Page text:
7 review for Postmodernity's Transcending: Devaluing God

  1. 5 out of 5

    Lukáš

    This was one of the most difficult pieces to read, even despite a great deal of stylistic clarity and a quite understandable argument. The thing with the book is - there is a lot in it - which both makes one (at least it certainly did with me after weeks of struggle) appreciate the erudition, and at the same time, forced to read back and forth in order to avoid the feeling of missing too much in here. Especially with regard to seeking out just a limited deal of connections. The good news is the b This was one of the most difficult pieces to read, even despite a great deal of stylistic clarity and a quite understandable argument. The thing with the book is - there is a lot in it - which both makes one (at least it certainly did with me after weeks of struggle) appreciate the erudition, and at the same time, forced to read back and forth in order to avoid the feeling of missing too much in here. Especially with regard to seeking out just a limited deal of connections. The good news is the book gives a set of detailed cuts into understanding the history of metaphysics / the sublime (Hemming prefers the term "upliftment") and in particular a very nuanced take throughout the minor, yet crucially important differences between the Ancients. Much here is, uhm, "valuable", so I feel confused about this richness not being perhaps more contested in the terms of political possibilities. But it's well worth it.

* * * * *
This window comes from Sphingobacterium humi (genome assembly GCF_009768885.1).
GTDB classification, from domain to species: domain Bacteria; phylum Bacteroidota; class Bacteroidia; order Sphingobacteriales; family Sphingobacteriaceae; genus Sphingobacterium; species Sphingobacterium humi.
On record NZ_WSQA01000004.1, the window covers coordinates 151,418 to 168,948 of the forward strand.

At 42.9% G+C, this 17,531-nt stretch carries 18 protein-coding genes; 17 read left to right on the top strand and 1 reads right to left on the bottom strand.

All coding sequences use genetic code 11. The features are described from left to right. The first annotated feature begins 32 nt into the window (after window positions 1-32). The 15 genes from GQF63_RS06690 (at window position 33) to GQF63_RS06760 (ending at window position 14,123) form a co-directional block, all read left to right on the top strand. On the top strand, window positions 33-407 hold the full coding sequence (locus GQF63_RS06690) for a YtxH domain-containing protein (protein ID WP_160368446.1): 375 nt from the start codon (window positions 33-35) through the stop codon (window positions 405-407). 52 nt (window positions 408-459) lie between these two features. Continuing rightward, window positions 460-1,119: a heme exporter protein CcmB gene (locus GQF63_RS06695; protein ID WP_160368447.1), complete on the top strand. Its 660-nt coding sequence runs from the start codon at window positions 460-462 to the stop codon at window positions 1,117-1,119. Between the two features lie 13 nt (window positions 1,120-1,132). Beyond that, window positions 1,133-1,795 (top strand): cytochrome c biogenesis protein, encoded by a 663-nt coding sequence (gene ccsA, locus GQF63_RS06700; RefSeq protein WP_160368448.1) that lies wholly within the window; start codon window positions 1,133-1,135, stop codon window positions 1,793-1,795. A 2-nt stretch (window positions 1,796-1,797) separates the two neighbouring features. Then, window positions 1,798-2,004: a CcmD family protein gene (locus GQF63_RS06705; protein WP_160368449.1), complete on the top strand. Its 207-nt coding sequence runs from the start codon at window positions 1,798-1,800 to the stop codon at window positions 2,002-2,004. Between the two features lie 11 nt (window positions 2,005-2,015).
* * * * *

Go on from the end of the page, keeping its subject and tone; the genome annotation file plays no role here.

2. 5 out of 5

    Elizabeth

    This was by no means an easy book to get through, unless you just so happen to speak Greek, German, and French fluently. I appreciated his conversation on the process of devaluing God first requires us to admit that God had/has value. He argues the "willing I" is the basis for being, and with the collapse of being and divinity, WE are left "transcending", such that the appearance of God (as opposed to God) is what now theology thinks and reflects upon. This was by no means an easy book to get through, unless you just so happen to speak Greek, German, and French fluently. I appreciated his conversation on the process of devaluing God first requires us to admit that God had/has value. He argues the "willing I" is the basis for being, and with the collapse of being and divinity, WE are left "transcending", such that the appearance of God (as opposed to God) is what now theology thinks and reflects upon.

  3. 5 out of 5

    John

  4. 5 out of 5

    Jon

  5. 5 out of 5

    pplofgod

  6. 5 out of 5

    BookDB

  7. 4 out of 5

    Ian Packer